Sunday, July 8, 2007
Greetings from Weardale.
The “improved” weather seems to be holding for the moment. This shouldn’t be taken to mean that it has stopped raining, however, but just that it has been raining less often than previously. It has remained cool and at times quite breezy, which serves to dry things out nicely. It also means that anyone doing work with water on the landing at the mine – such as using the chain saw or screening mud for little bits – will get pretty cold from the evaporation. This type of weather, where it can change from showers to sunshine quite rapidly, also yields a goodly number of rainbows about the dale, particularly later in the afternoon when the sun is lower in the west. Today’s photo is one such that I captured while driving along the road in the upper dale near Cowshill yesterday evening.
Byron spent much of the day on Friday working at the exposed specimens in the back of the current pocket. There was quite an exposure showing by quitting time on Thursday, but all were still locked in pretty tight. I spent Friday morning running errands and ordering supplies, and by the time I got to the mine Byron was well into persuading the difficult little buggers to come out. By end of day the cavity was lined with the results, which I spent a bit of time yesterday cleaning, wrapping, and hauling down from the mine. Many were fairly large specimens, and all consist of plates and mounds of large, untwined, interlocking crystals. These should be quite nice when cleaning is finished, and all show very strong daylight fluorescence. Unfortunately, the large ones will be virtually impossible to cut up into smaller (and more saleable) pieces because of the intergrown nature of the crystals. I suppose one shouldn’t quibble too much, at least the mine is still producing for us after all this time.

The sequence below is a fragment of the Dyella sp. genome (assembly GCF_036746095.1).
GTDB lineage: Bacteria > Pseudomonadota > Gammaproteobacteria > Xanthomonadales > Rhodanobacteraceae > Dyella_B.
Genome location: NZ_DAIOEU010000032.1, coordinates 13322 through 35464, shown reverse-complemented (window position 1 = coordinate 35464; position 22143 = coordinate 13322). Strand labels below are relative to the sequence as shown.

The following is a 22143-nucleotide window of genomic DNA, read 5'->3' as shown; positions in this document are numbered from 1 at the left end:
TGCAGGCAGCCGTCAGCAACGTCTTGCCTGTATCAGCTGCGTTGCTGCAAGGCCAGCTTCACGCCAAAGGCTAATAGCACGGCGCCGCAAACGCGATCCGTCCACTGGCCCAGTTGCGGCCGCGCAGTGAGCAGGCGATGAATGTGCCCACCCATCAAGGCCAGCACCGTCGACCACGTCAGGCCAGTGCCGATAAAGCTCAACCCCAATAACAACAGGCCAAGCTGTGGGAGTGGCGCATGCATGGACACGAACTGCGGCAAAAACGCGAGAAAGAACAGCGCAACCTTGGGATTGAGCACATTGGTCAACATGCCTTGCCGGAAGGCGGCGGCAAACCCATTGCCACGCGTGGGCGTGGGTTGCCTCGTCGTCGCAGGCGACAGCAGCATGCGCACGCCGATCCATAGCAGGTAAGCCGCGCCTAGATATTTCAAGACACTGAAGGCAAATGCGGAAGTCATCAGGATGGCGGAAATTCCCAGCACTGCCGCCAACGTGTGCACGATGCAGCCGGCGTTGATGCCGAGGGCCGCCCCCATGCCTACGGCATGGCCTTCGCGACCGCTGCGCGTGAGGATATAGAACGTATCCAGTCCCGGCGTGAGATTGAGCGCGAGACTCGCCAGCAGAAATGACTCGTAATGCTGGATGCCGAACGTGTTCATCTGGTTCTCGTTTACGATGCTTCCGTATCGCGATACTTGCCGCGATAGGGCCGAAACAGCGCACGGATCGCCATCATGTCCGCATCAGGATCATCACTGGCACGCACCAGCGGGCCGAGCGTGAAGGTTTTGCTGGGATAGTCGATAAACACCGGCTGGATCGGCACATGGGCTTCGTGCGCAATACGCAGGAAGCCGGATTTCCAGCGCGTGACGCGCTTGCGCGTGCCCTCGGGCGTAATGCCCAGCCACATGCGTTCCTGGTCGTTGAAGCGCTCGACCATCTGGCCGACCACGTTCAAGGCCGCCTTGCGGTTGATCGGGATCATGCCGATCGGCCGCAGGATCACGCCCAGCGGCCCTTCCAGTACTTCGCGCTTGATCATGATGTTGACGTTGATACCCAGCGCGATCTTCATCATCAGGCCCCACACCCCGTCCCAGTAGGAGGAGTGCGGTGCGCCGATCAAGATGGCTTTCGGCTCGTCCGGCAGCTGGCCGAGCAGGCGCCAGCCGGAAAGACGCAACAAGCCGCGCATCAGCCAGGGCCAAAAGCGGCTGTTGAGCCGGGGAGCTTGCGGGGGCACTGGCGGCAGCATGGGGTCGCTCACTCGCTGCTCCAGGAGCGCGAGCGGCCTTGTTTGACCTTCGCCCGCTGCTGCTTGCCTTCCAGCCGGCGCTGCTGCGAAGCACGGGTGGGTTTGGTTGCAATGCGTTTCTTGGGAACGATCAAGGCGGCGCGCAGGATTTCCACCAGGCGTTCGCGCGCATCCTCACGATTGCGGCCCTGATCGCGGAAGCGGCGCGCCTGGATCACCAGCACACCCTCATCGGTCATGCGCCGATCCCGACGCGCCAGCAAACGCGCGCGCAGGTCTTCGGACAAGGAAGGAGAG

Friday evening Byron and I went down dale to the Mill Race in Wolsingham for a dose of Whitby Cod and some Black Sheep. Had a good chat with Chris, the son of the owners Mary and Denis. He seems quite fascinated with what we are doing at the mine (unusual for a young lad these days), and wants to come by and help us muck about on days off from his electrical contracting job. Volunteer slave labor. The best kind! He was also acting a bit sheepish as evidently he had made the mistake of answering his mobile phone that afternoon while driving back from work. Talking on one without a hands-free setup while driving here is highly frowned upon by the authorities (something I wish were the case back home!), and it just so happened that he passed a police car at exactly the wrong moment. On the bright side, he also offered to set me up with access to their wireless network, so I may be able to get something other than a snail-like dialup internet connection here in the dale.
We spent several hours yesterday back at the mine, me picking up after Byron in the Dodgy Bugger, and Byron poking at some new exposures left after Dave shot a few faces with our pyrotechnic cartridges on Friday. One of the cross cuts toward the main tunnel face is highly altered and mineralized. The limestone is completely altered to ironstone and is shot through with stringers of massive fluorite and galena. Unfortunately, it hasn’t yet produced many vugs. The quest for them, however, kept Byron busy for several hours. The resulting pile of material, while an attractive combination of shiny galena and blue-green fluorite, is massive and not worth a whole lot. John Land, who owns a couple of local crystal and jewelry shops has expressed interest in some of it, so perhaps we can earn enough for a tank of petrol or two in Byron’s car. Quit work around 1600 and took a drive up through Rookhope to Allenheads to enjoy the momentary good weather and scenery.
Sun’s out this morning and Byron’s up and moving, so I best get moving for the day before it starts raining again.
Until next time,